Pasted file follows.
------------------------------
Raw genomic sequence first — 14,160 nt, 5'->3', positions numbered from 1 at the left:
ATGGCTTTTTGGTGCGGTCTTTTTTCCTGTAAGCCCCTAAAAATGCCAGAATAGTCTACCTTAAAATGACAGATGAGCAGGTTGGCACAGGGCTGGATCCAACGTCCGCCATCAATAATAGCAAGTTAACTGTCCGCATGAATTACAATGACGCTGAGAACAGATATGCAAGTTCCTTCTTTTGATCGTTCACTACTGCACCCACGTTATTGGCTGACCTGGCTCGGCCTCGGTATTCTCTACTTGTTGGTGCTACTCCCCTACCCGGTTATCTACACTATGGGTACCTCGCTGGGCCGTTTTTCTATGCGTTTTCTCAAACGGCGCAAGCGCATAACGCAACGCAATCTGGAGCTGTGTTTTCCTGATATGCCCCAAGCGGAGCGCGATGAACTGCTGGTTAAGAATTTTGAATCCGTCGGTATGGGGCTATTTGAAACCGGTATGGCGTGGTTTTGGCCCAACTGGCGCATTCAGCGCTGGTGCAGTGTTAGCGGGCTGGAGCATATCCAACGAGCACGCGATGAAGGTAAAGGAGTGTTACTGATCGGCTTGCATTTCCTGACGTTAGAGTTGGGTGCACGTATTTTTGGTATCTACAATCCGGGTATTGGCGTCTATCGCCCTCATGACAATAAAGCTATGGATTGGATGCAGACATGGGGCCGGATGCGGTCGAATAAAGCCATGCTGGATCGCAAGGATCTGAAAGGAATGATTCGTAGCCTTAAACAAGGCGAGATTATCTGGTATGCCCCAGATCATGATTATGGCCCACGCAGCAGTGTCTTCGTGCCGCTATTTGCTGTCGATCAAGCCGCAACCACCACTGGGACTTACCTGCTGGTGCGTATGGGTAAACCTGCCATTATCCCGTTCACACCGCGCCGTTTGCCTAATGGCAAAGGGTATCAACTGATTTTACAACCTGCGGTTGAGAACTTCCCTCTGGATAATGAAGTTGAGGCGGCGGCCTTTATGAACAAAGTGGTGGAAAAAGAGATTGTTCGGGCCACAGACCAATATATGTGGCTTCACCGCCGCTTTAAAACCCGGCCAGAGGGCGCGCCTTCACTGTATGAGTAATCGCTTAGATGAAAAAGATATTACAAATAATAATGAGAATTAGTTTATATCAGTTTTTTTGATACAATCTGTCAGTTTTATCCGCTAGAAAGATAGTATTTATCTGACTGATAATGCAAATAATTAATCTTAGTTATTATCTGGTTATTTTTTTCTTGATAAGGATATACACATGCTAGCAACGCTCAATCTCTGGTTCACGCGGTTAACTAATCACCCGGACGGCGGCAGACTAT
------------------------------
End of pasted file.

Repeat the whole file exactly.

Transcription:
Raw genomic sequence first — 14,160 nt, 5'->3', positions numbered from 1 at the left:
ATGGCTTTTTGGTGCGGTCTTTTTTCCTGTAAGCCCCTAAAAATGCCAGAATAGTCTACCTTAAAATGACAGATGAGCAGGTTGGCACAGGGCTGGATCCAACGTCCGCCATCAATAATAGCAAGTTAACTGTCCGCATGAATTACAATGACGCTGAGAACAGATATGCAAGTTCCTTCTTTTGATCGTTCACTACTGCACCCACGTTATTGGCTGACCTGGCTCGGCCTCGGTATTCTCTACTTGTTGGTGCTACTCCCCTACCCGGTTATCTACACTATGGGTACCTCGCTGGGCCGTTTTTCTATGCGTTTTCTCAAACGGCGCAAGCGCATAACGCAACGCAATCTGGAGCTGTGTTTTCCTGATATGCCCCAAGCGGAGCGCGATGAACTGCTGGTTAAGAATTTTGAATCCGTCGGTATGGGGCTATTTGAAACCGGTATGGCGTGGTTTTGGCCCAACTGGCGCATTCAGCGCTGGTGCAGTGTTAGCGGGCTGGAGCATATCCAACGAGCACGCGATGAAGGTAAAGGAGTGTTACTGATCGGCTTGCATTTCCTGACGTTAGAGTTGGGTGCACGTATTTTTGGTATCTACAATCCGGGTATTGGCGTCTATCGCCCTCATGACAATAAAGCTATGGATTGGATGCAGACATGGGGCCGGATGCGGTCGAATAAAGCCATGCTGGATCGCAAGGATCTGAAAGGAATGATTCGTAGCCTTAAACAAGGCGAGATTATCTGGTATGCCCCAGATCATGATTATGGCCCACGCAGCAGTGTCTTCGTGCCGCTATTTGCTGTCGATCAAGCCGCAACCACCACTGGGACTTACCTGCTGGTGCGTATGGGTAAACCTGCCATTATCCCGTTCACACCGCGCCGTTTGCCTAATGGCAAAGGGTATCAACTGATTTTACAACCTGCGGTTGAGAACTTCCCTCTGGATAATGAAGTTGAGGCGGCGGCCTTTATGAACAAAGTGGTGGAAAAAGAGATTGTTCGGGCCACAGACCAATATATGTGGCTTCACCGCCGCTTTAAAACCCGGCCAGAGGGCGCGCCTTCACTGTATGAGTAATCGCTTAGATGAAAAAGATATTACAAATAATAATGAGAATTAGTTTATATCAGTTTTTTTGATACAATCTGTCAGTTTTATCCGCTAGAAAGATAGTATTTATCTGACTGATAATGCAAATAATTAATCTTAGTTATTATCTGGTTATTTTTTTCTTGATAAGGATATACACATGCTAGCAACGCTCAATCTCTGGTTCACGCGGTTAACTAATCACCCGGACGGCGGCAGACTAT